Once he had parsed what Waterford did right and wrong during Saturday’s All-Ireland quarter-final, Liam Cahill was asked to put on his Tipperary hat and assess the current health of his native county.
To Cahill’s credit, the former Tipperary hurler and three-time All-Ireland winning underage manager did not mince his words.
“Tipperary hurling at senior level is probably at a big crossroads now because there are a number of players there that have maybe big decisions to make over the next number of weeks,” he said.
“It’s going to take a little bit of organising and a little bit of soul searching, as well, to be done at every level; from players to the powers-that-be that have to look at maybe rejuvenating Tipperary hurling because from the sidelines looking in, it’s been quite difficult at minor and U20 this year.
“But we’ve done that before in Tipp. It’s not something that we are unaccustomed to and when they put the right supports around what has to happen, Tipp will be back bigger and stronger than ever and we don’t usually go away in Tipp for too long.
“I’m not saying for a second they’ve gone away, but definitely there’s a lot of tough decisions to be made.”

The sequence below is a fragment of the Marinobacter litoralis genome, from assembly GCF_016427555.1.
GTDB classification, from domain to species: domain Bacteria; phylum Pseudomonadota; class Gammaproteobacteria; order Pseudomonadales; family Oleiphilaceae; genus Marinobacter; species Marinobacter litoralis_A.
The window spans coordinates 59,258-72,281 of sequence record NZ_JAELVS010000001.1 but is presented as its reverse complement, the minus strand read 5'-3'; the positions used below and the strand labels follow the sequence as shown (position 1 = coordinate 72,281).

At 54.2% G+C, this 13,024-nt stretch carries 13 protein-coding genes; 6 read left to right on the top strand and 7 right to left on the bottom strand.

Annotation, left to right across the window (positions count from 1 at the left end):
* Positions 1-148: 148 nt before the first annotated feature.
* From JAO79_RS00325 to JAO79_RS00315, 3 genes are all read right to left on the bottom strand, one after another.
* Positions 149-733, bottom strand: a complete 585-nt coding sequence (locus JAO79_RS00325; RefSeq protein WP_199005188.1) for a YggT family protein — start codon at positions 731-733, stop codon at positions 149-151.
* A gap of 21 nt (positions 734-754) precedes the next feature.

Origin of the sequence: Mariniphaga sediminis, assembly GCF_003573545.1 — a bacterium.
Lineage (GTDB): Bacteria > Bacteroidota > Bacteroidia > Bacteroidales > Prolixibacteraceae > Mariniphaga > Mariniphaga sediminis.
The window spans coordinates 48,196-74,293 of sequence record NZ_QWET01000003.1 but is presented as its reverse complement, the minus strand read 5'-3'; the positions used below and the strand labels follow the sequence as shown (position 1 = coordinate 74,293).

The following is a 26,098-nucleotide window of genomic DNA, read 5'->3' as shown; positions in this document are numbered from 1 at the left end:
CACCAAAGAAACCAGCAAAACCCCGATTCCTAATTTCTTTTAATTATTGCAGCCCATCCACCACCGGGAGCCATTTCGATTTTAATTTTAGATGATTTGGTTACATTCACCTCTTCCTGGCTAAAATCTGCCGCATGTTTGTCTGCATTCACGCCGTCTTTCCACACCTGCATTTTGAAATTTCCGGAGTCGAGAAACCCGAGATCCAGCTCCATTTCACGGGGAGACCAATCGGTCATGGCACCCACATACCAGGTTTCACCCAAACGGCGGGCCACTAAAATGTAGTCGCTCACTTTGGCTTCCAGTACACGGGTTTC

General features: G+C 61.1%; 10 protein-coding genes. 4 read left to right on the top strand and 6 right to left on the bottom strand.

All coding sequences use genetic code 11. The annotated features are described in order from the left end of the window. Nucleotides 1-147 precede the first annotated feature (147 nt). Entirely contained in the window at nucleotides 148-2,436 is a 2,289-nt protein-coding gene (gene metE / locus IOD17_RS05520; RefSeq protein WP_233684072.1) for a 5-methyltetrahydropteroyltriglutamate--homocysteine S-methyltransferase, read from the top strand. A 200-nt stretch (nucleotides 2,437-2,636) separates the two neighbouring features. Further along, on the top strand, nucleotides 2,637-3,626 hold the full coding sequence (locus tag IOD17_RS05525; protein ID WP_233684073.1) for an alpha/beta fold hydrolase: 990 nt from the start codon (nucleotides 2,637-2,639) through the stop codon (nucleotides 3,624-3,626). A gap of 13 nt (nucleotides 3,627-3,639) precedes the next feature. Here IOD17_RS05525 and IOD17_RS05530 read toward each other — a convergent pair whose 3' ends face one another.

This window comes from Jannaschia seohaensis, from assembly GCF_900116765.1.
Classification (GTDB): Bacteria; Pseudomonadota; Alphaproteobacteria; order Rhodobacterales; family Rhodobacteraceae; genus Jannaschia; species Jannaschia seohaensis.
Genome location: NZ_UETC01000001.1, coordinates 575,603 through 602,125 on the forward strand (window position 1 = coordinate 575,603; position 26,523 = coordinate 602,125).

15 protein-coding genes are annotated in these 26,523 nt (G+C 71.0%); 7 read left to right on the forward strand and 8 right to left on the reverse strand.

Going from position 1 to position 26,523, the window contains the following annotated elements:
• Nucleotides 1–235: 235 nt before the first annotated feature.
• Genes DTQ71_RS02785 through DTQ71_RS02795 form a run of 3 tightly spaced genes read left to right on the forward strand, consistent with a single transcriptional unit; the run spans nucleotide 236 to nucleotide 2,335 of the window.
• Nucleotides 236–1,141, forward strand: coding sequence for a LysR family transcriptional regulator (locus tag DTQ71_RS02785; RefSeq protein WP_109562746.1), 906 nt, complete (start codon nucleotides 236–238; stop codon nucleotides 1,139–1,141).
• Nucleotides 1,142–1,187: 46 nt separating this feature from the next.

Given his long association with the blue and gold, first as a player and then as a manager, Saturday brought with it a degree of emotional conflict.
“I take no pleasure whatsoever in being part of this Waterford team that knocked Tipperary out of the championship. That I must convey out there.
“Everything I have been about all my life has revolved around hurling; and club hurling and Tipperary hurling, in particular.
“I love going to Tipperary matches and Tipp club matches, and I’ve had the real honour of being involved at underage with a lot of them guys that played today and are on the bench.
“I know they wouldn’t want pity, because that’s not the type of players they are, but I do feel sorry that Tipp had to exit the championship on the back of a team that I was over. I have no problems in saying that, and I think the Waterford people will understand that as well.
“It was a difficult place to be today but look, the job had to be done and it was done and we move on now.”
What’s for certain is that if Cahill possesses a desire to one day manage Tipperary at senior level, then he did his chances absolutely no harm on Saturday.